5 Epic Advertising Fails Rewritten
I’m sure you’ve seen it before; a huge company investing countless dollars on an advertising campaign with copy or images that leave the audience wandering “What were they thinking?!?” Here are 5 Epic Advertising Fails that will hopefully inspire those in the creative advertising community to think twice before hitting the green light.
EPIC ADVERTISING FAIL NUMBER 1
Nivea ran a campaign “Look Like You Give a Damn.”
Of course, this is a good looking ad and a very nice tagline to be honest. The problem arose when someone decided to ad some additional copy to the following concept:
This particular ad with the African American male is the ONLY one with the copy “Re-Civilize Yourself.” The message one can clearly take from this is that natural hair on a black man is uncivilized. Fortunately Nivea quickly apologized for this ad and took it down. Bravo!
Out of curiosity I did an online survey to see how people felt about this ad. Even though only a small fraction thought of race when seeing this ad, that is plenty to make me think a small focus group ahead of time could have saved the company this embarrassment.
- 13 of 24 people did not find this ad offensive, and those who did mentioned the same reasons I posted. Those who were unoffended said the ad was unnecessary and would not inspire them to purchase it.
- One person simply stated the intention of the ad was to make one look more professional, and they were completely not offended by it.
- Others compared it to the ISIS beheadings and said it was inappropriate.
- Only 2 people mentioned race for the Nivea ad.
So how would I have rewritten this? First of all, using too many “taglines” can confuse a viewer. They don’t know which one is more important, and that amount of information can overwhelm them. The tagline “Look Like You Give a Damn” is plenty sufficient for this visual. However, I feel the first visual with dapper gentlemen in a formal setting is very appropriate for this concept, and a somewhat gruesome idea of throwing your old face off in an abandoned parking lot is, well, who does that? This visual should have never made the cut.
EPIC ADVERTISING FAIL NUMBER 2
BIC’s Women’s Day Advertisement:
I don’t even know where to start with this one. Implying that women need to change their brains to function more like men is baffling to me. Also, is that a tinge of ageism I am detecting? Women need to look like girls, and not grown adults?
Although the company issued a weak apology, they somewhat blamed a blog they had taken the quote from. Shifting the blame like this created more social media uproar, Bic deleted the apology and delivered a more sincere apology, but the damage was done. #BicFail was already trending.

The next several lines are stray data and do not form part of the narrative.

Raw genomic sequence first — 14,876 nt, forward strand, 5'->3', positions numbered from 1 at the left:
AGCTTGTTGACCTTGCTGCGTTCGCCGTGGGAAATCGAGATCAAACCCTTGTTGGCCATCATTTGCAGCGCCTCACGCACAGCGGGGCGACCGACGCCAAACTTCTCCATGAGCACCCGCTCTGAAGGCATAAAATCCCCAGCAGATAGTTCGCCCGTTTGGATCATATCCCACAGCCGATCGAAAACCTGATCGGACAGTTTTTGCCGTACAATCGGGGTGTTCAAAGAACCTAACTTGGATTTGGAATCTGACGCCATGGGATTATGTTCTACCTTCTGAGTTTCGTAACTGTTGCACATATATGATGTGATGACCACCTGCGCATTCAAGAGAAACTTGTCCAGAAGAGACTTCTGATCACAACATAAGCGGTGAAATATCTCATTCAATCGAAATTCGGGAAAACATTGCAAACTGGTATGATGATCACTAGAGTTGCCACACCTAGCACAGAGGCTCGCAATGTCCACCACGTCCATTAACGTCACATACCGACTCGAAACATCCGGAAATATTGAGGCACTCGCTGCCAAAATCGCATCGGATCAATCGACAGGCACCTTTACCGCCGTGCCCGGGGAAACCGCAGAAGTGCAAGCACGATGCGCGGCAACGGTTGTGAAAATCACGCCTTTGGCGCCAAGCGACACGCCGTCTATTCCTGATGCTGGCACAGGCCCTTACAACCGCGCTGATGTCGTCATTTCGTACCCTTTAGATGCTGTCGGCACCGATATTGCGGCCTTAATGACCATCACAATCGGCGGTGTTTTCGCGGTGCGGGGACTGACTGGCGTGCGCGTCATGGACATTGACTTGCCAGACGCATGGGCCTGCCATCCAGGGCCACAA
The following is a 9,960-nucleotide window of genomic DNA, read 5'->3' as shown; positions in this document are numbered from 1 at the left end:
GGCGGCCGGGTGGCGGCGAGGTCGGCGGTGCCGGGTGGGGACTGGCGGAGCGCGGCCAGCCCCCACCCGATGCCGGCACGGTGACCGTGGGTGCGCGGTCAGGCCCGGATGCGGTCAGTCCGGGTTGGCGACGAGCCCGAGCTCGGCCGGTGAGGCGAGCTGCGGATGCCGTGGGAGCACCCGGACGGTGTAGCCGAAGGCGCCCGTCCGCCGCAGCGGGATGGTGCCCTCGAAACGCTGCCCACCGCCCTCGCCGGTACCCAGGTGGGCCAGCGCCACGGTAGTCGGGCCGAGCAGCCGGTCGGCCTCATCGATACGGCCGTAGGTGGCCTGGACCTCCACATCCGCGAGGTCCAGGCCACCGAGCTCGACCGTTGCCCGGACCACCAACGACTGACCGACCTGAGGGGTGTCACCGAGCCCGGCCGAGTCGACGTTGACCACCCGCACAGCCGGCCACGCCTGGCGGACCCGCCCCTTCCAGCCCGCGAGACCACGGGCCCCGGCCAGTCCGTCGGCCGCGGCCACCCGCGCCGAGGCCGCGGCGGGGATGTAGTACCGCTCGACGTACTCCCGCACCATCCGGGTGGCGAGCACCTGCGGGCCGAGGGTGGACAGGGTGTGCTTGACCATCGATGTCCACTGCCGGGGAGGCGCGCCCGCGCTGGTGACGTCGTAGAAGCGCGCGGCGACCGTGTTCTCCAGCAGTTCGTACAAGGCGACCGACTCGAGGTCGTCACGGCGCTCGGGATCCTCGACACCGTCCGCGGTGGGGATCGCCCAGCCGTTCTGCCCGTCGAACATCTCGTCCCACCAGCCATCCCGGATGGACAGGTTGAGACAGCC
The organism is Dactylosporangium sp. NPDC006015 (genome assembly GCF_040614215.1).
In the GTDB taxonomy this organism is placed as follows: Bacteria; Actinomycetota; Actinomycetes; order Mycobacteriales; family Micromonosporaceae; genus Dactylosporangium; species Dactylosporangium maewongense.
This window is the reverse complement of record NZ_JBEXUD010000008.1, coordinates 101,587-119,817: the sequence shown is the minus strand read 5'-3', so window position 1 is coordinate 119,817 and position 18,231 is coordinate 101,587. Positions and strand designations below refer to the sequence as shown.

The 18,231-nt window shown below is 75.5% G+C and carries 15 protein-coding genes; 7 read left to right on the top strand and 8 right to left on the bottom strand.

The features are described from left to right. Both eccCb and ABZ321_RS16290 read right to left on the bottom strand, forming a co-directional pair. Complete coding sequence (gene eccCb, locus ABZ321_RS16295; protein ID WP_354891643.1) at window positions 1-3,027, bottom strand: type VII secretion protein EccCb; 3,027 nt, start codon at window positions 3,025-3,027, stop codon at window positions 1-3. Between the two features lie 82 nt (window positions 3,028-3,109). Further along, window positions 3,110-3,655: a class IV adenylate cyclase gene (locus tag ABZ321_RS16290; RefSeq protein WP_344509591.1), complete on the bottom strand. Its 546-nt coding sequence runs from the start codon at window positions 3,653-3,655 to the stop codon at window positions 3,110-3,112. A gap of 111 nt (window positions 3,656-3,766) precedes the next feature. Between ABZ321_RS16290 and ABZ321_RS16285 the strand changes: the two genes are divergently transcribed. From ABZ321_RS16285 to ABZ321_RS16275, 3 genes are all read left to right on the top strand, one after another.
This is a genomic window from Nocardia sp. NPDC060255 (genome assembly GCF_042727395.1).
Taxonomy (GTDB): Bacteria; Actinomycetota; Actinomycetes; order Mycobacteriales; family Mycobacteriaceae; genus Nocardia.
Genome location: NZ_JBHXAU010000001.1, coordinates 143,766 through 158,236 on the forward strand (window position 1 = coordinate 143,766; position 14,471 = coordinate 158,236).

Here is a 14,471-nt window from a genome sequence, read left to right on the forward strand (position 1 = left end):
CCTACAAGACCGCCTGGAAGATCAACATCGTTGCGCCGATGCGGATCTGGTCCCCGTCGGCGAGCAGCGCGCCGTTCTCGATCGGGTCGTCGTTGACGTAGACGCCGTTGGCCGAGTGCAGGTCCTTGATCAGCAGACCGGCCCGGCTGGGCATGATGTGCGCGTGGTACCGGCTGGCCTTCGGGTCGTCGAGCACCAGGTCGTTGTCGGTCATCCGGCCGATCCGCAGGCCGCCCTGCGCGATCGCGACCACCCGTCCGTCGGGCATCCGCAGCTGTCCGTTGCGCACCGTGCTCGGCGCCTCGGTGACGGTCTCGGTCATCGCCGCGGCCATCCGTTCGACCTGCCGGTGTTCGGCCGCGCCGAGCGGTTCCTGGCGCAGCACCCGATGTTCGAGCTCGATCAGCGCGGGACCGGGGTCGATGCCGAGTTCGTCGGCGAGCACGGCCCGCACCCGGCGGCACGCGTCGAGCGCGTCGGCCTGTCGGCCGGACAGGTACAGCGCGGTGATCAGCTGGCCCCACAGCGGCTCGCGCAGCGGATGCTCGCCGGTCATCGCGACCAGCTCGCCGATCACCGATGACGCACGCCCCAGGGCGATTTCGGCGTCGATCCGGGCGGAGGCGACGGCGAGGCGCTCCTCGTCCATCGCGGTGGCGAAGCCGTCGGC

I don’t know what focus group could have possibly approved this copy, but as a huge company with a nice advertising budget, they easily could have done better. Just off the top of my head?
“Women of the world, Write On!”
EPIC ADVERTISING FAIL NUMBER 3
The Lynx Effect: Use Religiously.
Ok, Lynx, we get it. You think you are funny. Making fun of someone’s religion is tricky territory, however implying that being a sex magnet for minors is a good thing is wrong on every level.
If you absolutely need to mock religion because that appeals to your target audience, why not try a scene of the benediction with a priest confidently lifting his arms? The tagline “Use Religiously” would still be appropriate, but child molestation would not be implied. That seems like a win to me.
EPIC ADVERTISING FAIL NUMBER 4
Walmart: Fat Girl Costumes
Walmart’s Fat Girl Costume copywriting fail did not last long as they were quickly called out on twitter. They quickly apologized:
“This never should have been on our site. It is unacceptable, and we apologize. We are working to remove it as soon as possible and ensure this never happens again.”
AKA: Someone got fired.
Do I even need to rewrite this? Clearly it should have read “plus size.”
EPIC ADVERTISING FAIL NUMBER 5
Esurance: Cover Your Home in a Click
Although the tagline “cover your home in a click” is catchy and effective, the kearning and type choice was a fail in this instance. Many viewers read this ad in a different light.
Esurance quickly pulled down these billboards, however the damage was done. I don’t think this tagline needs a rewrite, however the powerful (and expensive) lesson here?
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